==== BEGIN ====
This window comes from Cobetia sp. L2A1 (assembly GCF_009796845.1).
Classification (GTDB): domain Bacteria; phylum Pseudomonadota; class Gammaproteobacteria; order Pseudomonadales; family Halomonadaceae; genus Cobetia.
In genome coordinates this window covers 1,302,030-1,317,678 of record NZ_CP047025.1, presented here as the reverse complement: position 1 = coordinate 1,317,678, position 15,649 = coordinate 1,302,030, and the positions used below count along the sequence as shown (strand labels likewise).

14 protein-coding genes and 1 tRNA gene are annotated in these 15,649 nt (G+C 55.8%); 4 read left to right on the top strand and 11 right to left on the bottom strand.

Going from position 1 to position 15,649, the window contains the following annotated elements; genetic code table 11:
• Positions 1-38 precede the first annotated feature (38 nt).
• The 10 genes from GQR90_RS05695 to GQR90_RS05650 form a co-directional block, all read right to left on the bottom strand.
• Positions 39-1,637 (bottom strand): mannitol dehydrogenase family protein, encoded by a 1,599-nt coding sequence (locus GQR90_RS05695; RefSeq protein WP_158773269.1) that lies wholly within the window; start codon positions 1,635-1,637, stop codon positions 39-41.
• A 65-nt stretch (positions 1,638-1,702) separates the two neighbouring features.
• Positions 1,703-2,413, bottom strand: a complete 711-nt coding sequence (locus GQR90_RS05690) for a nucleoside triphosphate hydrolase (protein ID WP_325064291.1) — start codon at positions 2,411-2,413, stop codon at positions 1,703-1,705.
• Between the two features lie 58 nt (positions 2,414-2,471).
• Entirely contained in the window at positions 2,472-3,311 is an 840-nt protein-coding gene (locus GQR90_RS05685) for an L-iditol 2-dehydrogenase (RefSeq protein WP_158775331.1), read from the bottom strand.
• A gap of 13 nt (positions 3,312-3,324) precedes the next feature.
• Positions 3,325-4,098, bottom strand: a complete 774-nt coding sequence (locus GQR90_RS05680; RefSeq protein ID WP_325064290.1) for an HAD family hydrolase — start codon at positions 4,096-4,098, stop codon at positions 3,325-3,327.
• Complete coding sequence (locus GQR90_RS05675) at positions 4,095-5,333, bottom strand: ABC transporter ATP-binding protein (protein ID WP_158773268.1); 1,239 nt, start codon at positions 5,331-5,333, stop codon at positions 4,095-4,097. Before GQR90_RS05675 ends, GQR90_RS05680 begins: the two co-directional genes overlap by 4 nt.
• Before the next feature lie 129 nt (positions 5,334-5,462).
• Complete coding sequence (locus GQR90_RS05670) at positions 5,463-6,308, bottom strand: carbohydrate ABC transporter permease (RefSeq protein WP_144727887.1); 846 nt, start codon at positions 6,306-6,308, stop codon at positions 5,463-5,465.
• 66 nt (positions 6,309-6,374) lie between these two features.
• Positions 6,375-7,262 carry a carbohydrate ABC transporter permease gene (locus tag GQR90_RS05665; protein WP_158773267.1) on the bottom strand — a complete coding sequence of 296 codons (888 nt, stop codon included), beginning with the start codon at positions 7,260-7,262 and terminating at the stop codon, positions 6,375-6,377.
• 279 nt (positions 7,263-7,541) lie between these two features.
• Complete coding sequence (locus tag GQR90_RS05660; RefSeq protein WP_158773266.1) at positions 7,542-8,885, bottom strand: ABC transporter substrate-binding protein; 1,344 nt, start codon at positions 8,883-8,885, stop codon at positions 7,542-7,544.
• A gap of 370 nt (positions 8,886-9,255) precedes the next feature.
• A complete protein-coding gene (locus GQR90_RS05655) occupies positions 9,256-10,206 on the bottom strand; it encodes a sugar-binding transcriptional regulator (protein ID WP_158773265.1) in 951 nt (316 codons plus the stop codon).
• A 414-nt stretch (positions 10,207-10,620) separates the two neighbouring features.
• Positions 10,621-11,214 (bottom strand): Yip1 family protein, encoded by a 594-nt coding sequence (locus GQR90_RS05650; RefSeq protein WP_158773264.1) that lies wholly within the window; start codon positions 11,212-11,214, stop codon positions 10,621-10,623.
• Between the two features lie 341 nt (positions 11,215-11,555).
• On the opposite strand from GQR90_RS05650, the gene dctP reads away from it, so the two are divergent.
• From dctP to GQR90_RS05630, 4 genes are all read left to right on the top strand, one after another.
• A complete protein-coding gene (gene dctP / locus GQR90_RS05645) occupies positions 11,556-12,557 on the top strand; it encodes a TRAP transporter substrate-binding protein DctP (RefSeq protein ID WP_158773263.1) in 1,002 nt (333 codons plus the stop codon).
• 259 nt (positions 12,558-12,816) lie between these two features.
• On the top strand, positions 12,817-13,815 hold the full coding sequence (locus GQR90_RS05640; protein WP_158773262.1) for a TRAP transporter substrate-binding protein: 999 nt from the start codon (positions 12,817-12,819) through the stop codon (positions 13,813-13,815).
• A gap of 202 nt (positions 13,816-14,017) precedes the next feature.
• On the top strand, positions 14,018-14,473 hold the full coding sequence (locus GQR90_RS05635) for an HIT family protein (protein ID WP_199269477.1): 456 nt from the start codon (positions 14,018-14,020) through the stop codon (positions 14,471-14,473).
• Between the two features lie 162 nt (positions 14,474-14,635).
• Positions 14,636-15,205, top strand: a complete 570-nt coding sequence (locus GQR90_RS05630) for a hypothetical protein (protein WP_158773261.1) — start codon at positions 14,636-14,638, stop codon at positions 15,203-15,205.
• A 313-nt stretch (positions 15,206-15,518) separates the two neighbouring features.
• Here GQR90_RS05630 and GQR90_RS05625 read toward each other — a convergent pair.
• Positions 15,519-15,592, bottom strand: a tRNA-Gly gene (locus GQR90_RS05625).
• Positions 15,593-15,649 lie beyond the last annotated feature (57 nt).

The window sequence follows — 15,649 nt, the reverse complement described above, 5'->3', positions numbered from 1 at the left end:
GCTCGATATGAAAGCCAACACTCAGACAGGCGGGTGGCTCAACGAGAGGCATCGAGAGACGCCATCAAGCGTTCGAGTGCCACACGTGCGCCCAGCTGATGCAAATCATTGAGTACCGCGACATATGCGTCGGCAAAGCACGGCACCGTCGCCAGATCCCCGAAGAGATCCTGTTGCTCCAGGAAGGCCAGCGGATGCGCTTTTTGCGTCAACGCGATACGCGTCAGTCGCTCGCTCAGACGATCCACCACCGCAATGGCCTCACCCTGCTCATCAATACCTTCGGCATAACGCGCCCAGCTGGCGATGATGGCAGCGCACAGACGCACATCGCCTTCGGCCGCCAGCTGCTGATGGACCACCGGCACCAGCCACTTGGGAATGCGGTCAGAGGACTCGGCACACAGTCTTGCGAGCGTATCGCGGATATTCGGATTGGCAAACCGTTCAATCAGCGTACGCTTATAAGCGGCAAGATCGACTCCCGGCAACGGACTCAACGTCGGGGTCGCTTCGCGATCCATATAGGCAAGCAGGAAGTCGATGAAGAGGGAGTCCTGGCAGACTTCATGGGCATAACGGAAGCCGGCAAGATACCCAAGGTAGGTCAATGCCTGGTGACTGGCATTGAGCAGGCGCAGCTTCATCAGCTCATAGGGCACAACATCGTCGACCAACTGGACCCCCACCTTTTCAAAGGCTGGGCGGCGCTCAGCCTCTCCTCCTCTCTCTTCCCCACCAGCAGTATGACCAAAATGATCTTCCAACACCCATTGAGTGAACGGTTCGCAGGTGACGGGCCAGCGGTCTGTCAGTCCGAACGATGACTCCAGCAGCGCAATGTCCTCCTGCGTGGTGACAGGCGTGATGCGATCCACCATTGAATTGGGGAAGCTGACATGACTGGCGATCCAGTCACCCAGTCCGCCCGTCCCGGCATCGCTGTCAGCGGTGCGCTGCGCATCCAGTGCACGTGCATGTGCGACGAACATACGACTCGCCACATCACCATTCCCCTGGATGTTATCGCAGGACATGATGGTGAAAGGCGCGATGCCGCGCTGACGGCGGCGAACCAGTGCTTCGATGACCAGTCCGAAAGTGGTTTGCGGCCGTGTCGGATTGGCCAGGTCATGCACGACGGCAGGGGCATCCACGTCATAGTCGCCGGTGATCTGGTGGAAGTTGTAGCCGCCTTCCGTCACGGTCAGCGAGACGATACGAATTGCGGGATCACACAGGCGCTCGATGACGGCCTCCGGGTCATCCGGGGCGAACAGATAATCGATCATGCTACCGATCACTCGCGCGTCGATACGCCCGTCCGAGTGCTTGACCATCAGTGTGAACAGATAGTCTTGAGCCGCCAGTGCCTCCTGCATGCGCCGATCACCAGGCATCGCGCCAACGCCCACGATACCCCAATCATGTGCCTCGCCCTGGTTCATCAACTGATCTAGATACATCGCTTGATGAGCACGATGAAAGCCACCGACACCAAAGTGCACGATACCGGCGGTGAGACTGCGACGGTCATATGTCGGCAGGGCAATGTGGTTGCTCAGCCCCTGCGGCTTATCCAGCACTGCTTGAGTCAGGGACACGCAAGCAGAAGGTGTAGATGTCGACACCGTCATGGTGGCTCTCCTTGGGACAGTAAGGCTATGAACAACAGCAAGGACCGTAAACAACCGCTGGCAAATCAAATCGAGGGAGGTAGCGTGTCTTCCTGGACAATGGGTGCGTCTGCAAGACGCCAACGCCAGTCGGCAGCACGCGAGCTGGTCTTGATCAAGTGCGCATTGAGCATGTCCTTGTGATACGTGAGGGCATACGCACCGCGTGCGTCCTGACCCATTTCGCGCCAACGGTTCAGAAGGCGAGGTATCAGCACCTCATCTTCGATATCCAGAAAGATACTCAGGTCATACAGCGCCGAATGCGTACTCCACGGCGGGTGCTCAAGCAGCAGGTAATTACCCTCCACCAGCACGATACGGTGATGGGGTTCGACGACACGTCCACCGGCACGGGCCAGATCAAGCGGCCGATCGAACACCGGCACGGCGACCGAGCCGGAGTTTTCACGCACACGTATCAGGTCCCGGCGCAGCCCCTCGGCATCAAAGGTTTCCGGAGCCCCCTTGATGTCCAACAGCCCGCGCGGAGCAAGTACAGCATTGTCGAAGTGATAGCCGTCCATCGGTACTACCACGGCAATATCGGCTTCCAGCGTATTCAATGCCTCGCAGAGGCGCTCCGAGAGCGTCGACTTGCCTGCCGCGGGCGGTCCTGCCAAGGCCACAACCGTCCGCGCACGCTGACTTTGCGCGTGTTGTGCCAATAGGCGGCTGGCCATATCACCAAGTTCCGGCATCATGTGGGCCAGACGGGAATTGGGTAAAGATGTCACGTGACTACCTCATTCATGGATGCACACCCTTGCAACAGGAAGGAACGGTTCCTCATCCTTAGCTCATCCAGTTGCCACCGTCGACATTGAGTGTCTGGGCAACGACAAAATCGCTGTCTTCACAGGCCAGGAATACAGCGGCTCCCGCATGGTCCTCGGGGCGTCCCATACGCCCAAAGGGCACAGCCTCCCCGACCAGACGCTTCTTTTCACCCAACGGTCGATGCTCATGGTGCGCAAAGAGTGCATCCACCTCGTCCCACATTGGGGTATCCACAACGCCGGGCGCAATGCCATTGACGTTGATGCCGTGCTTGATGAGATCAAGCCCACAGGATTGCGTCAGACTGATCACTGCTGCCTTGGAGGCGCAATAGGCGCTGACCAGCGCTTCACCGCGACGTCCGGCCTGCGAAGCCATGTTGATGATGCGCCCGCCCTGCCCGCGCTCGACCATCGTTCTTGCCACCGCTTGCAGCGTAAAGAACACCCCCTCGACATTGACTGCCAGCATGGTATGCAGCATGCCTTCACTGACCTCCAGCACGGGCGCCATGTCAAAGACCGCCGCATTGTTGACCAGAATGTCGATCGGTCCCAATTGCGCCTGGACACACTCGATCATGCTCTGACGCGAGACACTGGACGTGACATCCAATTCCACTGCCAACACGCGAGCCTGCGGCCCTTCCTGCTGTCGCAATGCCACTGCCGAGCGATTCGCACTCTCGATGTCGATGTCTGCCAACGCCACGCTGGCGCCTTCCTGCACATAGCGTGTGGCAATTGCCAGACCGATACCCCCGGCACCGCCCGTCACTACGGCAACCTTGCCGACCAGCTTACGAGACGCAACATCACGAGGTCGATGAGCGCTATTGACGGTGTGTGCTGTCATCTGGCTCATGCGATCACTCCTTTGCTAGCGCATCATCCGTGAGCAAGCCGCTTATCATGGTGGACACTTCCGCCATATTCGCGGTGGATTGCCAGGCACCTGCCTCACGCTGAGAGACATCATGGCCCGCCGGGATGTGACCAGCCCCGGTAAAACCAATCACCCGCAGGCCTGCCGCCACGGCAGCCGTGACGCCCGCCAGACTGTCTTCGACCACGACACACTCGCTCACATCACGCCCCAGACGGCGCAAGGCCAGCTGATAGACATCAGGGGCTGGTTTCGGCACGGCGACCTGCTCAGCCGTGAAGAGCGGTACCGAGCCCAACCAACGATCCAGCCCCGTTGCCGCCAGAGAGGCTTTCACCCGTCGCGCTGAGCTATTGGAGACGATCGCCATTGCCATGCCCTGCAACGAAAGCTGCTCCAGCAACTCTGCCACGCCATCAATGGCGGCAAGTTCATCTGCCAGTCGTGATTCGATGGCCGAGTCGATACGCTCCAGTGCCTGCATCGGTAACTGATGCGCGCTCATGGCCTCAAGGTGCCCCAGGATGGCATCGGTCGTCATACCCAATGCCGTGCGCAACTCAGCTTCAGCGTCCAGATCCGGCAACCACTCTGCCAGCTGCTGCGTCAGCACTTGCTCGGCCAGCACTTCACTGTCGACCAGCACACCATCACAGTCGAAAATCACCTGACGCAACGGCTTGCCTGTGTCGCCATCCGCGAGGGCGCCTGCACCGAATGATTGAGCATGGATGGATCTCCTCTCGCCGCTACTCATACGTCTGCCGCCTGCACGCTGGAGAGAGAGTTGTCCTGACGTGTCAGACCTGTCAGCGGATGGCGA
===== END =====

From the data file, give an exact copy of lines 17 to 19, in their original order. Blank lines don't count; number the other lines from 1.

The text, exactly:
• Complete coding sequence (locus GQR90_RS05670) at positions 5,463-6,308, bottom strand: carbohydrate ABC transporter permease (RefSeq protein WP_144727887.1); 846 nt, start codon at positions 6,306-6,308, stop codon at positions 5,463-5,465.
• 66 nt (positions 6,309-6,374) lie between these two features.
• Positions 6,375-7,262 carry a carbohydrate ABC transporter permease gene (locus tag GQR90_RS05665; protein WP_158773267.1) on the bottom strand — a complete coding sequence of 296 codons (888 nt, stop codon included), beginning with the start codon at positions 7,260-7,262 and terminating at the stop codon, positions 6,375-6,377.